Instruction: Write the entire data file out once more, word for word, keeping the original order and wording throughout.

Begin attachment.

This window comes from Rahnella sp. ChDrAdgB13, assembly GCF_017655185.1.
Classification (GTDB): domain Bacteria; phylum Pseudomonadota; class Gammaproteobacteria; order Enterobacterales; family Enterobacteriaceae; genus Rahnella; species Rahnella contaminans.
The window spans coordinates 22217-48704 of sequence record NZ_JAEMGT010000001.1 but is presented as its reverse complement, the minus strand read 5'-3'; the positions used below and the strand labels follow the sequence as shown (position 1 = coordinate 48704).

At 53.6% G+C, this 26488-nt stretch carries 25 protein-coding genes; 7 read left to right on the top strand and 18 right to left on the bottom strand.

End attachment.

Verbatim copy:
This window comes from Rahnella sp. ChDrAdgB13, assembly GCF_017655185.1.
Classification (GTDB): domain Bacteria; phylum Pseudomonadota; class Gammaproteobacteria; order Enterobacterales; family Enterobacteriaceae; genus Rahnella; species Rahnella contaminans.
The window spans coordinates 22217-48704 of sequence record NZ_JAEMGT010000001.1 but is presented as its reverse complement, the minus strand read 5'-3'; the positions used below and the strand labels follow the sequence as shown (position 1 = coordinate 48704).

At 53.6% G+C, this 26488-nt stretch carries 25 protein-coding genes; 7 read left to right on the top strand and 18 right to left on the bottom strand.